Design Defects

       A design defect product liability lawsuit must prove that there is something about the design that was “unreasonably dangerous”.  A good example of this would be a child safety seat that is designed so that a child that was using it correctly would have a harness around their neck in a dangerous way.  Many cases of this sort involve medical devices that are defective or used incorrectly,  such as vaginal mesh lawsuits, Pradaxa lawsuits or Stryker hip implant lawsuits.

       In a design defect case, as opposed to a manufacturing defect or marketing defect, the burden is on the injured person to prove that, more likely than not a safer design was available and the defective product was the “producing cause” of the personal injury, property damage or death.

       “Safer Alternative Design” means that there is a product designed other than the one that was actually used.  It must be shown that the safer alternative in reasonable probability:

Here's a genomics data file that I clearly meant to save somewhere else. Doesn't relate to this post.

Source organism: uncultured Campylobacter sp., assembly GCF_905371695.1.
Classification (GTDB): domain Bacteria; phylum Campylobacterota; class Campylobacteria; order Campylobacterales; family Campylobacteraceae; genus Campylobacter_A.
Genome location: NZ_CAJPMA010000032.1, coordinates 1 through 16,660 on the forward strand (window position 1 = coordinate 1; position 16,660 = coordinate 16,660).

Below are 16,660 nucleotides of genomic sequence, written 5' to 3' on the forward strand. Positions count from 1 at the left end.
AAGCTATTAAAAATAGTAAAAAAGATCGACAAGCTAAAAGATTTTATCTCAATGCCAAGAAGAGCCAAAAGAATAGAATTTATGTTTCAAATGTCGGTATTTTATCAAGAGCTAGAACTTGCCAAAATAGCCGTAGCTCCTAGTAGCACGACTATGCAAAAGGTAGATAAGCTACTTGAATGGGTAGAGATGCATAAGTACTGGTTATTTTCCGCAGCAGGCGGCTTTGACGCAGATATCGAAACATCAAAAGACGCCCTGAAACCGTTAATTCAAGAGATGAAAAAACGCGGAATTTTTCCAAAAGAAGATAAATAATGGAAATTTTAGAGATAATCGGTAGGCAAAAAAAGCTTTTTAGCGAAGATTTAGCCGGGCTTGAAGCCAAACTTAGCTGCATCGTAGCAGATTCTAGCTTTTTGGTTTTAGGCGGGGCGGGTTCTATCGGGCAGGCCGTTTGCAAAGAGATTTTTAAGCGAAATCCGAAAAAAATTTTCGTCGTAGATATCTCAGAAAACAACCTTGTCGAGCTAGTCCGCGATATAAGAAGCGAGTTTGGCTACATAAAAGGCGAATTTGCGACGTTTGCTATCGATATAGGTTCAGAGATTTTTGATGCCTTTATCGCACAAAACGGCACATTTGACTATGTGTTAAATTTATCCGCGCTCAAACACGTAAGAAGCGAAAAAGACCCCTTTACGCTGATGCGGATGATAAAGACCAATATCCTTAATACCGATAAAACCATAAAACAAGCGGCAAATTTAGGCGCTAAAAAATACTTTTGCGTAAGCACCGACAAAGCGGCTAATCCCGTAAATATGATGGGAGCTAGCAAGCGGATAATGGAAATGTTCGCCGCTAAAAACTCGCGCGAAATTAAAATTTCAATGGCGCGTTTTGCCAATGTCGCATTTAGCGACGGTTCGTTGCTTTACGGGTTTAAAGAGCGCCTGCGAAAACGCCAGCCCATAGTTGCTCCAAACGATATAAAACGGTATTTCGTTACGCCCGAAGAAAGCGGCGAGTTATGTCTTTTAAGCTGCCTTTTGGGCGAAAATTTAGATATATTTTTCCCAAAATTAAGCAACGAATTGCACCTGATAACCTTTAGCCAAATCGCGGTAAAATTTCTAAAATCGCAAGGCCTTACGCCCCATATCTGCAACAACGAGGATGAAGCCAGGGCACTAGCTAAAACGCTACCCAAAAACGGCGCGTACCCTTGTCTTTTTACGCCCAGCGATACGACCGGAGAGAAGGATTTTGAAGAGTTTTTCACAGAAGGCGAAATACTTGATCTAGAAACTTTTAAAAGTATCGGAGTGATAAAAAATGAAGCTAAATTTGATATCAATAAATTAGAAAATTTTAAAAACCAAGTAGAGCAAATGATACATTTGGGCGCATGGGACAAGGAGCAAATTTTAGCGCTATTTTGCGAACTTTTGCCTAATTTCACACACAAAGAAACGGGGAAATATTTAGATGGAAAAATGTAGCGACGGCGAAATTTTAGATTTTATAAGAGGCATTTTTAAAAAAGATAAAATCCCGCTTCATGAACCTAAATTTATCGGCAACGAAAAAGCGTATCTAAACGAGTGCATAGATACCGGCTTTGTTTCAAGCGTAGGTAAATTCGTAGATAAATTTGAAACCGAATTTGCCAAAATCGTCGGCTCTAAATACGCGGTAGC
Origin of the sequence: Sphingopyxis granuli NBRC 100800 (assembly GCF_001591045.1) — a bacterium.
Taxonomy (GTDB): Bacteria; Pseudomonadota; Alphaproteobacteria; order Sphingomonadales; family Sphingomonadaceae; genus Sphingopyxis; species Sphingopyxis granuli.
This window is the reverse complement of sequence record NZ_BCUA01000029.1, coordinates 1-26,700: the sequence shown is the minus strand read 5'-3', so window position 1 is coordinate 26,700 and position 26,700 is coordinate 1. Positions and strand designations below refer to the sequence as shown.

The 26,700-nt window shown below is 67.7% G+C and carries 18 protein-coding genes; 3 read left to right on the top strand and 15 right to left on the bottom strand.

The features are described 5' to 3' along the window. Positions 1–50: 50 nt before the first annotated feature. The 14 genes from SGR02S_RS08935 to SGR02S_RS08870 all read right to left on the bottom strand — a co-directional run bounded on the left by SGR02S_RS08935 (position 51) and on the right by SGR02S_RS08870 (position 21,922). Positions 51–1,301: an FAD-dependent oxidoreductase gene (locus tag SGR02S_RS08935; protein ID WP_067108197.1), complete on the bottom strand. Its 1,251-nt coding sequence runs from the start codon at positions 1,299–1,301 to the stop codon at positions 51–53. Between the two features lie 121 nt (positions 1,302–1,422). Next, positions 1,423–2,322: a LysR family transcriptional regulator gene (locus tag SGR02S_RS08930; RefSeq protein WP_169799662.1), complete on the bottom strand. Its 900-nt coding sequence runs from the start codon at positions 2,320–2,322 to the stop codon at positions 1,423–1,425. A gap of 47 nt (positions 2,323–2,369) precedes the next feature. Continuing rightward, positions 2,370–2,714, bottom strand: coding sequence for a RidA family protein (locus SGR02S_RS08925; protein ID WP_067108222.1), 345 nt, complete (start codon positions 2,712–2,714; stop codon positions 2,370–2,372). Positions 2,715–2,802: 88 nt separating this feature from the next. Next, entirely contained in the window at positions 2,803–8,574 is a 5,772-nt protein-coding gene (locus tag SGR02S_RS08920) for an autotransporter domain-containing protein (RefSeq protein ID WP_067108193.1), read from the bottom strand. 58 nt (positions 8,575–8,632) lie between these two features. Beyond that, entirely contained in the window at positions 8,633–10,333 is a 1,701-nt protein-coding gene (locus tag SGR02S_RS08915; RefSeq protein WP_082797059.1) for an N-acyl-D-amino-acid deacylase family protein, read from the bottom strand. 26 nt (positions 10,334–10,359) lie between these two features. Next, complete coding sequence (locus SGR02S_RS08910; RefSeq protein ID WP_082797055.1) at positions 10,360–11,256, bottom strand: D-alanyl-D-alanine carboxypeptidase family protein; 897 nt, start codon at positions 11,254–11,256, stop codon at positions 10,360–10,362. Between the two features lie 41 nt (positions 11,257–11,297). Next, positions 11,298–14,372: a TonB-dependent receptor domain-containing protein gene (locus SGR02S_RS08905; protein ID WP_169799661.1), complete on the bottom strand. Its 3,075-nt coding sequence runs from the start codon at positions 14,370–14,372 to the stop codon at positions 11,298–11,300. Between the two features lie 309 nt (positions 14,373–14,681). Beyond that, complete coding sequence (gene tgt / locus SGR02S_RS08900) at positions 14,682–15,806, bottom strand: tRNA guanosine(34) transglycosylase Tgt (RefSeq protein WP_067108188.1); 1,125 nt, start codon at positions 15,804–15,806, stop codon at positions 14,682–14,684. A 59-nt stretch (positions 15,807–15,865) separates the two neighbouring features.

• would have prevented, or significantly reduced, the risk personal injury, property damage, or death without substantially impairing the product’s utility,
  • was feasible, both economically and technologically, when the defective product left the control of either the manufacturer or the seller
  • the feasibility was possible by the application of either existing or reasonably achievable scientific knowledge at the time of production.

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